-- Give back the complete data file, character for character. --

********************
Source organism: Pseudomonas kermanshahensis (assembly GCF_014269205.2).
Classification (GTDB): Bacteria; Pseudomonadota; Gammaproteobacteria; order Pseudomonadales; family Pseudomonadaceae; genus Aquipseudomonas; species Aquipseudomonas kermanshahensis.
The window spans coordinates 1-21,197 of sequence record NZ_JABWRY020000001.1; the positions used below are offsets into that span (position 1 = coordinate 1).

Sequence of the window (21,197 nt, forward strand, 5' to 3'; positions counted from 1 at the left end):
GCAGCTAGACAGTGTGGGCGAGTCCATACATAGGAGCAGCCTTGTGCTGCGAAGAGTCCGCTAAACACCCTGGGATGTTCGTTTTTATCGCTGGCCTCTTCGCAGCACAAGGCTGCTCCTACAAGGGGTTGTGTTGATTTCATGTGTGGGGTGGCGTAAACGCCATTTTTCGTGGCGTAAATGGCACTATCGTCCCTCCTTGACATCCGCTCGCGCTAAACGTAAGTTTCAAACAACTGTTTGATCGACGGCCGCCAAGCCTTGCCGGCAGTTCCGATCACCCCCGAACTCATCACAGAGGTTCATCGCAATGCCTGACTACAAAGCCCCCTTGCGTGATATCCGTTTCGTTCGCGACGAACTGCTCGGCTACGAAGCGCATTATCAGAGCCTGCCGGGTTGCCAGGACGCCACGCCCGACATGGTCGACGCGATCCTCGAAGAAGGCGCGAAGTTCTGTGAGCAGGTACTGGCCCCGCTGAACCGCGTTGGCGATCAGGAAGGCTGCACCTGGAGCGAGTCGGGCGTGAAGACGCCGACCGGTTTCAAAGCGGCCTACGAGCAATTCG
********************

Source organism: Pseudomonas kermanshahensis (assembly GCF_014269205.2).
Classification (GTDB): Bacteria; Pseudomonadota; Gammaproteobacteria; order Pseudomonadales; family Pseudomonadaceae; genus Aquipseudomonas; species Aquipseudomonas kermanshahensis.
The window spans coordinates 1-21,197 of sequence record NZ_JABWRY020000001.1; the positions used below are offsets into that span (position 1 = coordinate 1).

Sequence of the window (21,197 nt, forward strand, 5' to 3'; positions counted from 1 at the left end):
GCAGCTAGACAGTGTGGGCGAGTCCATACATAGGAGCAGCCTTGTGCTGCGAAGAGTCCGCTAAACACCCTGGGATGTTCGTTTTTATCGCTGGCCTCTTCGCAGCACAAGGCTGCTCCTACAAGGGGTTGTGTTGATTTCATGTGTGGGGTGGCGTAAACGCCATTTTTCGTGGCGTAAATGGCACTATCGTCCCTCCTTGACATCCGCTCGCGCTAAACGTAAGTTTCAAACAACTGTTTGATCGACGGCCGCCAAGCCTTGCCGGCAGTTCCGATCACCCCCGAACTCATCACAGAGGTTCATCGCAATGCCTGACTACAAAGCCCCCTTGCGTGATATCCGTTTCGTTCGCGACGAACTGCTCGGCTACGAAGCGCATTATCAGAGCCTGCCGGGTTGCCAGGACGCCACGCCCGACATGGTCGACGCGATCCTCGAAGAAGGCGCGAAGTTCTGTGAGCAGGTACTGGCCCCGCTGAACCGCGTTGGCGATCAGGAAGGCTGCACCTGGAGCGAGTCGGGCGTGAAGACGCCGACCGGTTTCAAAGCGGCCTACGAGCAATTCG